Tuesday, April 26, 2016

Desirism Book - Part 0008 - Desire (Preference) Satisfaction

In the model I am using, we have one person (Alph) with one desire (to gather stones). This means that there is only one reason for intentional action that exists (to realize a state in which Alph is gathering stones), and only one kind of state that has end-value (a state where "I am gathering stones" spoken by Alph is true.

Some may see this as a desire-satisfaction theory. In one sense, it would be correct. However, in another sense - or a couple of other senses - this would be wrong. To prevent future confusion, I want to clarify the exact type f desire-satisfaction theory this is.

One popular form of desire satisfaction theory focuses on the felt sense of satisfaction. In this sense, satisfaction serves the same role that "pleasure" dies in traditional hedonism. "Pain" is replaced with the felt state of  "frustration".

However, on the theory being advanced here, the felt sense of satisfaction or frustration has no value. As we did with pleasure, pain, and unhappiness, we can look at satisfaction and frustration in two ways. Either (1) it is a felt sensation alone, where the agent can have an independent desire for or aversion to that sensation, or (2) the term refers to a type of sensation for which the individual has a built in desire or aversion.

If it is the former, then satisfaction and frustration can exist in this model, but the agent lacks the independent desire or aversion. Thus, the agent lacks an end-reason to seek satisfaction or avoid frustration.

If the latter, then satisfaction and frustration cannot exist within our model. We are assuming that out agent has only one desire - and that is a desire to gather stones. There is no desire for a felt sensation of satisfaction, and no aversion to a felt sensation of frustration.

Another popular form of desire satisfaction theory imagines that desire satisfaction is a thing in itself having intrinsic value. As such, it is that thing to be maximized in utilitarian theories. "The right act is the act that maximizes desire satisfaction."  Peter Singer's moral theory seems to follow this model.

An agent is to consider the preferences of a close family matter as being equal to those of a total stranger.

This is not that theory. Intrinsic value does not exist.

On this model, Alph seeks one thing - to be gathering stones. He is not seeking desire satisfaction. He is seeking a state in which he is gathering stones. Desire satisfaction, as something distinct from gathering stones, does not exist.

We can use the phrase, "desire satisfaction" to refer to the fact that Alph has a reason to realize a state in which he is gathering stones founded on a desire to gather stones. However, this phrase introduces nothing new. It is a description of what already exists.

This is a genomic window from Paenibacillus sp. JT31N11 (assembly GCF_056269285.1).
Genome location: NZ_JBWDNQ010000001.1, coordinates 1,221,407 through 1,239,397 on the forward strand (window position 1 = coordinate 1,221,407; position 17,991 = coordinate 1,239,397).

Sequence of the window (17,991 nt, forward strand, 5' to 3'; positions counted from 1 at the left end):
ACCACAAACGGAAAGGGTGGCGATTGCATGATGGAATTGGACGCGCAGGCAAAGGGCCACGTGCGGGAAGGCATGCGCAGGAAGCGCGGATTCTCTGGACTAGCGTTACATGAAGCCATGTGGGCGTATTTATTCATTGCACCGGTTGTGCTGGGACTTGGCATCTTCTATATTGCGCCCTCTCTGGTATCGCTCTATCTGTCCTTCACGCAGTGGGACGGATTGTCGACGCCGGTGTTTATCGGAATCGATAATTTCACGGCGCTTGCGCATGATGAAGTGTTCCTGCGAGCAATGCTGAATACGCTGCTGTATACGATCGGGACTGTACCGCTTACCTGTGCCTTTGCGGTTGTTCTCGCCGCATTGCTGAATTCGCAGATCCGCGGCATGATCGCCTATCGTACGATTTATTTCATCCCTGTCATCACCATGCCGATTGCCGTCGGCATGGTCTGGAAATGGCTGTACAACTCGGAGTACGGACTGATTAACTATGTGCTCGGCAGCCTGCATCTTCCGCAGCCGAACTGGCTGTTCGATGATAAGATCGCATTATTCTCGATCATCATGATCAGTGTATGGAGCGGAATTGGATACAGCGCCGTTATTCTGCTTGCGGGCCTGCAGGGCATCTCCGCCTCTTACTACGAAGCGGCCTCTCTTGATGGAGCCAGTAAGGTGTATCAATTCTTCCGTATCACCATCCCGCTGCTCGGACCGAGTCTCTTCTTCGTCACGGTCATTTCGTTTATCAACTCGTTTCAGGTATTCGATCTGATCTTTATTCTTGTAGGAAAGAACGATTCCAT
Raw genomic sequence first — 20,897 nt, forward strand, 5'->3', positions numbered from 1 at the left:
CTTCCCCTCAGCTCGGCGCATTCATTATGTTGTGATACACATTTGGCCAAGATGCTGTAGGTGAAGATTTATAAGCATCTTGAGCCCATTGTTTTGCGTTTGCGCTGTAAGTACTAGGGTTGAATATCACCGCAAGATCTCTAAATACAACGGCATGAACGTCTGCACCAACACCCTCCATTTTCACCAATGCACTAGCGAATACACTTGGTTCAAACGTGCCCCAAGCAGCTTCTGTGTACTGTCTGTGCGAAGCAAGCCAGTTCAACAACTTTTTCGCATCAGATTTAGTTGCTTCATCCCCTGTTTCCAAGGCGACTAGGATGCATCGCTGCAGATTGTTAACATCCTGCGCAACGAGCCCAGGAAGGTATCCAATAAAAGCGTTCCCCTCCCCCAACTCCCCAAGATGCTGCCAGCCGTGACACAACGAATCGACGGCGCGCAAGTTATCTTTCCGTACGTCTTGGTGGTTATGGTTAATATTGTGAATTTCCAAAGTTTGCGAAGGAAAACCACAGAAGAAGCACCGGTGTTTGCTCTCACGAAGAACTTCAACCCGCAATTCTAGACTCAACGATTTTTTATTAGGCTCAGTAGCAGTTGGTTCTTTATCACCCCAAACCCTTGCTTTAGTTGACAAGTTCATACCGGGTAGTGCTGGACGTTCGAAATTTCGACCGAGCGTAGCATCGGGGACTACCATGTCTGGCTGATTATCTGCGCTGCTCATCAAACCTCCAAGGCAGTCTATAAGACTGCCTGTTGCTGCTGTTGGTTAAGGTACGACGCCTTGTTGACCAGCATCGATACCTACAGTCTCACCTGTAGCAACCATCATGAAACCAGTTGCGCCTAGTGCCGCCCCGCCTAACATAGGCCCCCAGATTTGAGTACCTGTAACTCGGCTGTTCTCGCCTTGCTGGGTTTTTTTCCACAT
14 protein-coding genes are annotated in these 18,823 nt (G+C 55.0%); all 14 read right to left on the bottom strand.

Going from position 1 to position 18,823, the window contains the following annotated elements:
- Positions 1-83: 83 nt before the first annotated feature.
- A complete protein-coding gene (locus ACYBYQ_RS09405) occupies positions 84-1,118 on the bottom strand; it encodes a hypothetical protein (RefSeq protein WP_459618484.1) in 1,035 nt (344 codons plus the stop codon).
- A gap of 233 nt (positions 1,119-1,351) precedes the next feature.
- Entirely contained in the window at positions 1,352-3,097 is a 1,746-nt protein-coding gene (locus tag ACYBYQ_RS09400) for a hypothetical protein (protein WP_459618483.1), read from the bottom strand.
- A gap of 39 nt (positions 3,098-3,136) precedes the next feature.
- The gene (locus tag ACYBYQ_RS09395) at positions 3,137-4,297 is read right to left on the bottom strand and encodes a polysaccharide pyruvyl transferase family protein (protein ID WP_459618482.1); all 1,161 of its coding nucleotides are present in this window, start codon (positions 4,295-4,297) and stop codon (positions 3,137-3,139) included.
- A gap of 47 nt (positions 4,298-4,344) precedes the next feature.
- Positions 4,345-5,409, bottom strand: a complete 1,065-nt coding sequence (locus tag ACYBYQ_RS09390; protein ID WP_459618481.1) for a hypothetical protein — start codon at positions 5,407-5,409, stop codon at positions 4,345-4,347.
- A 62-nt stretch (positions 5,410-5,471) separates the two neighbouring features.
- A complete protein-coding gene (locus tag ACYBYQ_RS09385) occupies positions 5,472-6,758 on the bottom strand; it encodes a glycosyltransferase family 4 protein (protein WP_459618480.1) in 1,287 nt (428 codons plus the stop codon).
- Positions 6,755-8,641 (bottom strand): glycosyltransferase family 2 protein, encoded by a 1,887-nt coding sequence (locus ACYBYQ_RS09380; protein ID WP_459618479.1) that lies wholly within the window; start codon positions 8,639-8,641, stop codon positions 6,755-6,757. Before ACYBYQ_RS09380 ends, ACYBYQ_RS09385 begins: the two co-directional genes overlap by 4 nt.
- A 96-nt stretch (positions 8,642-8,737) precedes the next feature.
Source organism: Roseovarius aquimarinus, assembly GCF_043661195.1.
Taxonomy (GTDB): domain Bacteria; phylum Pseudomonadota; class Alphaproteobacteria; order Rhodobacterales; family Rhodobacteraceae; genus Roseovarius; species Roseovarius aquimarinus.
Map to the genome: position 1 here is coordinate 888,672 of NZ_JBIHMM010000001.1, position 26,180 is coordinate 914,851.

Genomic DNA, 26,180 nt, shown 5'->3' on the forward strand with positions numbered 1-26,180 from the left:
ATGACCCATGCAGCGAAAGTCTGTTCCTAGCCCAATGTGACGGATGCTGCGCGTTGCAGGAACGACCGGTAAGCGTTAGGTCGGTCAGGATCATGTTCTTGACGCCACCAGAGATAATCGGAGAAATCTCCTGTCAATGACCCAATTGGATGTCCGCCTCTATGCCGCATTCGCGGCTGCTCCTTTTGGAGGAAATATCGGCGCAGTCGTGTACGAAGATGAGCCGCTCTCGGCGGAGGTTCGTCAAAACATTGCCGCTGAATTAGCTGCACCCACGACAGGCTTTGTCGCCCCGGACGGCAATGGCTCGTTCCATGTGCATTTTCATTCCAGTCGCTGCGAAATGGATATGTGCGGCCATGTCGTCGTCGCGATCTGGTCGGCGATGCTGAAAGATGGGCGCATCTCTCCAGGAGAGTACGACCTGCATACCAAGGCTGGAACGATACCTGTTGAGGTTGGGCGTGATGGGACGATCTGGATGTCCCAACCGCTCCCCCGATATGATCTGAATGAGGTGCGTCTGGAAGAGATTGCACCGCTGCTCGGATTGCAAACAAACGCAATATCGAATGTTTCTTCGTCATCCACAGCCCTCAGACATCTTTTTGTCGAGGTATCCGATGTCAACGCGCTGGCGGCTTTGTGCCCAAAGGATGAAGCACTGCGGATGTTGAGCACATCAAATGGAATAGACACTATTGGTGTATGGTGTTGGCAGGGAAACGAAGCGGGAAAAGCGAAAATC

In order to put some distance between this theory and theories that refer to the felt sense of satisfaction, I tend to use the term “desire fulfillment”. A desire that P sets up a set of condition to be realized. As soon as P is made or kept true, the condition has been met and the desire that P has been fulfilled. There is no need for a felt sensation of satisfaction. This does not imply that such a sensation cannot exist or that a person cannot desire “that I am experiencing a felt sense of satisfaction”. It simply is not necessary and is not a part of our model at this point.

It may help to see the difference between desire satisfaction and desire fulfillment if we imagine Alph with a different desire. Let us give Alph a desire that the planet Pandora B come into existence. The only way for Alph to bring Pandora B into existence is to press a red button labeled “Create Pandora B”. However, pressing the button will destroy Alph. He will cease to exist as Pandora B comes into existence.

For the sake of this example, Pandora B will come into existence without any form of life – without any creature capable of having desires and without the possibility that a desiring creature can evolve on Pandora B. We do not want to confuse the issue by adding additional desires.

If we look at the reasons for action that exists, Alph has a reason to press the button. Alph has a desire that P where P  = “The planet Pandora B exists”. Consequently, Alph has a reason to press the button.

Alph has no reason not to press the button. Certainly, doing so will end his existence, but Alph has no desire to continue to exist. Nor does he have a desire that requires his continued existence as a means. He has this one desire – that Pandora B come into existence – and the fulfillment of that desire requires that he live no longer than needed to press the button.

So, he presses the button.

He ceases to exist, and Pandora B springs into existence.

The desire has been fulfilled. That is to say, the check box “Pandora B exists” can now be checked – this has been made true.

However, there is no desire satisfaction. In fact, there is no desire at all. The one and only desire that did exist no longer exists. All that exists is Pandora B.

Some people may want to refer to this as a desire satisfaction theory, and streatch the definition of “satisfaction” to include cases in which the object of a desire has been realized even though it generates no felt sense of satisfaction. There are those who write about “objective desire satisfaction” that covers situations in which a desire is fulfilled or thwarted without the agent knowing about it.

However, I fear that the term will confuse some, so I will stick with the term “desire fulfillment”. A desire that P is fulfilled in any state of affairs where P is made or kept true.

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